5 Colum. J. Eur. L. 101 (1998)
Sally J. Kenney. Associate Professor of Public Policy and the Director of the Center on Women and Public Policy at the Humphrey Institute of Public Affairs at the University of Minnesota.
In view of the far-reaching significance which the Court has obviously assumed for governments and private individuals alike in the Member States, one may be justified in asking who are the justices wielding such extensive power and responsibility? How are they appointed and under what conditions can they be removed from office? What are their duties and privileges, and what measure of judicial independence do they possess?
This paper attempts to answer systematically Feld’s first question-a question that remains unanswered yet relevant more than thirty-five years after he posed it-and begins to answer the rest. While many have debated the merits and legal reasoning of the European Court of Justice’s (ECJ) rulings, few, if any, have studied how judges are chosen or who they are or compared Member States’ selection procedures. Interestingly, the catalyst for the beginning of such a discussion has come from the European Parliament (EP). In its quest for greater power, the EP has demanded that it play a role in selecting members of the ECJ and criticized the Member States’ failure to appoint women.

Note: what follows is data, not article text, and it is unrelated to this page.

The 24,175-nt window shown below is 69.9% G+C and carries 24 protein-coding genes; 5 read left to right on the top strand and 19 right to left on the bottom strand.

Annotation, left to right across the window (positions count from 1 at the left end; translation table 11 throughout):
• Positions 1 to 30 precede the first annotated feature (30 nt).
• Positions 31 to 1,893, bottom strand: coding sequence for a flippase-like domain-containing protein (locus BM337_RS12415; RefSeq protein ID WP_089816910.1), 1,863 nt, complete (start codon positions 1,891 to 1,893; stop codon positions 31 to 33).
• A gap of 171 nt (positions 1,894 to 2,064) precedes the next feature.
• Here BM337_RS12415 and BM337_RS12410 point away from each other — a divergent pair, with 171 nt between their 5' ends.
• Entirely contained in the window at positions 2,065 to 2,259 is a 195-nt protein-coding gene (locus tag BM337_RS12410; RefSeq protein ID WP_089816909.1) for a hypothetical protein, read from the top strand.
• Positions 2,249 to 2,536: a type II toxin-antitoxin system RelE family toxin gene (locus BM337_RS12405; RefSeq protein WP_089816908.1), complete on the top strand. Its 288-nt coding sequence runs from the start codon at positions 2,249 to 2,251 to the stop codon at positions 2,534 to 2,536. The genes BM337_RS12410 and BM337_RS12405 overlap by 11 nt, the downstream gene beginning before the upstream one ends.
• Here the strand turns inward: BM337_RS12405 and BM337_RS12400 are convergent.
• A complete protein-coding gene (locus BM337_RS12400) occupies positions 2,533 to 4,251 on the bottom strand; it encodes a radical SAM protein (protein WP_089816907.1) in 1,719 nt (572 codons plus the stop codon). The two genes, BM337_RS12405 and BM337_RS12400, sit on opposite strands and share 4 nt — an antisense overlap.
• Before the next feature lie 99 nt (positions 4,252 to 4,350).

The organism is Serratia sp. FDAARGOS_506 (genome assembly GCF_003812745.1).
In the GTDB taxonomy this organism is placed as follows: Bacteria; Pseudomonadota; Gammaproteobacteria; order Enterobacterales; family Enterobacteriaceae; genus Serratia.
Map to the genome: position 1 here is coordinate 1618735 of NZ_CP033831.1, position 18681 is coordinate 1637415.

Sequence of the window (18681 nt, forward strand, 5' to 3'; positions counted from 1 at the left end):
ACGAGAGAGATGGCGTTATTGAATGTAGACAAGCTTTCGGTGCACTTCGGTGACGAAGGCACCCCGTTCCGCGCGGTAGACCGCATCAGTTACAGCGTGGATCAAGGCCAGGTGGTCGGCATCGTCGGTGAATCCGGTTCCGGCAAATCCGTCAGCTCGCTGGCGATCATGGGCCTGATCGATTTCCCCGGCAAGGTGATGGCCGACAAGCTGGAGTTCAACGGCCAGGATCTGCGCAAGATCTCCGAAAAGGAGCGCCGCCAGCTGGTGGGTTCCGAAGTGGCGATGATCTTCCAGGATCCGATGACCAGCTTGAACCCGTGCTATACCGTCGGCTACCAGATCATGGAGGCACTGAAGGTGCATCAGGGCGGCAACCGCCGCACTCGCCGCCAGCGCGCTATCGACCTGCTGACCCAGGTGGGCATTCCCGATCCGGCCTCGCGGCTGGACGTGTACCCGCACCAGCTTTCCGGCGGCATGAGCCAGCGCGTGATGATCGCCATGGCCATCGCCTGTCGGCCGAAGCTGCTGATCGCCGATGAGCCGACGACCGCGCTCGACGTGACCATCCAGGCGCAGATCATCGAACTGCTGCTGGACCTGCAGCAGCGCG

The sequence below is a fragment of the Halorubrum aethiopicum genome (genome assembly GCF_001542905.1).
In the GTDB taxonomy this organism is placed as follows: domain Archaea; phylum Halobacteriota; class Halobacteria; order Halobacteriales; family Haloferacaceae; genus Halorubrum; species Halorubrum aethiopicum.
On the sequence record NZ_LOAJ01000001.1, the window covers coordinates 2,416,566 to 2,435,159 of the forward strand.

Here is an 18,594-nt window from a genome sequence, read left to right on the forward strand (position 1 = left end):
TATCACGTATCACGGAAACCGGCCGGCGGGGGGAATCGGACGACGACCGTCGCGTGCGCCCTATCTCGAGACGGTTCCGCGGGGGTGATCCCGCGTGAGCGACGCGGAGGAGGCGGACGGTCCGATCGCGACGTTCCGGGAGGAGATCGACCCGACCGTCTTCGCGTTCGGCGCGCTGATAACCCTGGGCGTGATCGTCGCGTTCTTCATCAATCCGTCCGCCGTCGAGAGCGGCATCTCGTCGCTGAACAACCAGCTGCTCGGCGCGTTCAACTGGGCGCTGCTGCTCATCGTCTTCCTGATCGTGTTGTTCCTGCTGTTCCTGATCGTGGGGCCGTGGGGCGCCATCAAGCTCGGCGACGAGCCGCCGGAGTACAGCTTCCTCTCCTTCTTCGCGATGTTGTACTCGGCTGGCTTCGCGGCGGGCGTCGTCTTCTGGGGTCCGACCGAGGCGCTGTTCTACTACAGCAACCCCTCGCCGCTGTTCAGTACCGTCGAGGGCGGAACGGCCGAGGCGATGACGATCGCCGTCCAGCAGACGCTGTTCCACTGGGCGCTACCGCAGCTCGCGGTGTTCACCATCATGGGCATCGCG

Article 167 of the Treaty of Rome states that the judges and advocates general shall be appointed by common accord of the governments of the Member States for a term of six years. In practice, each Member State government follows its own internal selection procedure and simply announces the result to the Council of Ministers (Council) when a vacancy occurs. Because the ECJ is a hybrid, a supranational court that is part international and part constitutional, Member State judicial selection procedures display an interesting combination of conventional judicial selection procedures and systems for choosing European Community appointees more generally.4 There appears to be little public scrutiny of appointments to the ECJ within the Member State and there is none within Community institutions.
This article describes the members of the ECJ and looks for patterns in Member States appointments. Although I shall argue that who judges are is important, I do not intend to overestimate the importance Europeans have placed on this issue. Europeans are more likely to accept a sharp line between law and politics than Americans and this perspective may neutralize efforts to make the ECJ more representative. Despite the efforts of Parliament, there has been little demand for opening up the selection process to either greater public participation or even greater public scrutiny.